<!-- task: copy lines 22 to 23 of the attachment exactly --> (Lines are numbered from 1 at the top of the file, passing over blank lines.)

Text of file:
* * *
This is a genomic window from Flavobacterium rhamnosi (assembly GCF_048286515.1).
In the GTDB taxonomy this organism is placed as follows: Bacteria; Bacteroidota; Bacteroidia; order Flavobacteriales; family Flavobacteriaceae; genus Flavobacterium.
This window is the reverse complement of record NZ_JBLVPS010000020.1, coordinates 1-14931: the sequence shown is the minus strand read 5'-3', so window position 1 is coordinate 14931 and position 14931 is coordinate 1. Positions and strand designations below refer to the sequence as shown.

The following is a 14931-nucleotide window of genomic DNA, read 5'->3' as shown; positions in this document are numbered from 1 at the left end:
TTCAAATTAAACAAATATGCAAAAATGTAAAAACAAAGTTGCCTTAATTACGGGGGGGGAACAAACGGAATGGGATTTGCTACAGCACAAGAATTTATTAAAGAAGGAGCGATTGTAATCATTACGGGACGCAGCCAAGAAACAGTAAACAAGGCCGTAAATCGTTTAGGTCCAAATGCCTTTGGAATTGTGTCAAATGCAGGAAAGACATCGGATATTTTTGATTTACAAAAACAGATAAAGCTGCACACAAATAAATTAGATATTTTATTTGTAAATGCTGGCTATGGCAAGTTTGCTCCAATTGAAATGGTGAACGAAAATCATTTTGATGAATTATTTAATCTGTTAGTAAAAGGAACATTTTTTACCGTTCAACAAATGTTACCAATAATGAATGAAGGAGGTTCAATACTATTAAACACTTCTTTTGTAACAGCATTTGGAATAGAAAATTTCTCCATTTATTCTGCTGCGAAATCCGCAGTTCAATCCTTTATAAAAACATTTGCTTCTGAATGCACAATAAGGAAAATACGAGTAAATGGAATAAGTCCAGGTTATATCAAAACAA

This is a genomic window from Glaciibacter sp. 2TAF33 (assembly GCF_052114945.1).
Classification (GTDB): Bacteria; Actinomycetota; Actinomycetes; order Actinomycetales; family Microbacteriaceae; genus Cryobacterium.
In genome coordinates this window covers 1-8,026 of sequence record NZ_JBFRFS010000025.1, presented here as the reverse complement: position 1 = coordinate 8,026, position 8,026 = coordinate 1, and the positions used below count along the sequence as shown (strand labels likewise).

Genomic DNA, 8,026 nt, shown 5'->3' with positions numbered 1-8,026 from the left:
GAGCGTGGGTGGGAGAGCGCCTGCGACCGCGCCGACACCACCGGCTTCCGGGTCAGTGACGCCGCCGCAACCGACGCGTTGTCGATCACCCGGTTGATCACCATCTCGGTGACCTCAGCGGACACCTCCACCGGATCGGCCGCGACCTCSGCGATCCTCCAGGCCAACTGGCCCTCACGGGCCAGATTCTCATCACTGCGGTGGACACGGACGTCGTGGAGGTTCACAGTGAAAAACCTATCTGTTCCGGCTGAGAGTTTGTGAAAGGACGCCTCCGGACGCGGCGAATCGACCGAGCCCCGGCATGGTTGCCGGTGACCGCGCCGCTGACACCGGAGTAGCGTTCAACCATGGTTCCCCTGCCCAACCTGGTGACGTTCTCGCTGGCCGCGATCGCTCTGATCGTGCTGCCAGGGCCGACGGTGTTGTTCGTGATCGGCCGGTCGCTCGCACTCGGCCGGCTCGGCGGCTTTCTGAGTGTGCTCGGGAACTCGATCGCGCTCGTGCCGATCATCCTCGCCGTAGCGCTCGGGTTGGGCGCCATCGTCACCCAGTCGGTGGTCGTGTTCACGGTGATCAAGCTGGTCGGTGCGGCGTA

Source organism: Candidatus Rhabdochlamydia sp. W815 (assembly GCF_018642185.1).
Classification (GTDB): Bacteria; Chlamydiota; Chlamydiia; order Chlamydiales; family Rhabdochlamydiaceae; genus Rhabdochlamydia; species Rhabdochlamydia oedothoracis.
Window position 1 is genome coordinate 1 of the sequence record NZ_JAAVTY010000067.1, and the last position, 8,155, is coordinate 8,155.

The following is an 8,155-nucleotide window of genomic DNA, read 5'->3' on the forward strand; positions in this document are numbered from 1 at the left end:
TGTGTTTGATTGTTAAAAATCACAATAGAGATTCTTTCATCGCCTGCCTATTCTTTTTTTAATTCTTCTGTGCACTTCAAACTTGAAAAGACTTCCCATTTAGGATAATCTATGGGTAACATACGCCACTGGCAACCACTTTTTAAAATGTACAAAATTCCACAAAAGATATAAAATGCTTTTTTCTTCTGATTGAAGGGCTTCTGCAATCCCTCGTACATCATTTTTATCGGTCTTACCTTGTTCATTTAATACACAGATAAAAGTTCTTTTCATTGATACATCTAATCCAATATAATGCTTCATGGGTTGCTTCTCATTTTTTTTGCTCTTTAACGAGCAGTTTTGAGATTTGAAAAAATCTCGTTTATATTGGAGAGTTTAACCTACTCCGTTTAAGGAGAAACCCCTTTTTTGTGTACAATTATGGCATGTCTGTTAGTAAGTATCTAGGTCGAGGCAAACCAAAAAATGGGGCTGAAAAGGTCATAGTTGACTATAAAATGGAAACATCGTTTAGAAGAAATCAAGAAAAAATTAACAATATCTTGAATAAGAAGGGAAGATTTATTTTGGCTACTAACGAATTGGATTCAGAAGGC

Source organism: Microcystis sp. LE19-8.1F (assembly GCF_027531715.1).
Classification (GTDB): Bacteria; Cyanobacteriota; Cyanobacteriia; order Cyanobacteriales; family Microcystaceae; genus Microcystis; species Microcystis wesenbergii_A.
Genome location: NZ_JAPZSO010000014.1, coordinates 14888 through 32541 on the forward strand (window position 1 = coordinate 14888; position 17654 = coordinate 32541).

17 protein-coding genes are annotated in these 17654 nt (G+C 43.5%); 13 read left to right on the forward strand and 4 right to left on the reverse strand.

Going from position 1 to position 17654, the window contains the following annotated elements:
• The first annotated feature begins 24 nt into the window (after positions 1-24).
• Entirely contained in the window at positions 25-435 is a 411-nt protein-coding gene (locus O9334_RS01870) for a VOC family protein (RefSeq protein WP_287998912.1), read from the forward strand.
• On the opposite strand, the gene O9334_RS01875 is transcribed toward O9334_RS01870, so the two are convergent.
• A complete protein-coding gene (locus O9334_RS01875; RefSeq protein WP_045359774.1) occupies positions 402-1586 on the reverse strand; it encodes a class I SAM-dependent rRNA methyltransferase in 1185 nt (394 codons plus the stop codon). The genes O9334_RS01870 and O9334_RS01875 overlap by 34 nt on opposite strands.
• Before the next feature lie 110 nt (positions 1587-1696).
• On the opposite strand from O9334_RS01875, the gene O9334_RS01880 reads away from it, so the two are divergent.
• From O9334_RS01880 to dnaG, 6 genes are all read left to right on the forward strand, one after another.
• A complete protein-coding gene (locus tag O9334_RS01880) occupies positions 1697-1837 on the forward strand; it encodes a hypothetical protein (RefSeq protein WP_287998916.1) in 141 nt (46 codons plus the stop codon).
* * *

• Entirely contained in the window at positions 25-435 is a 411-nt protein-coding gene (locus O9334_RS01870) for a VOC family protein (RefSeq protein WP_287998912.1), read from the forward strand.
• On the opposite strand, the gene O9334_RS01875 is transcribed toward O9334_RS01870, so the two are convergent.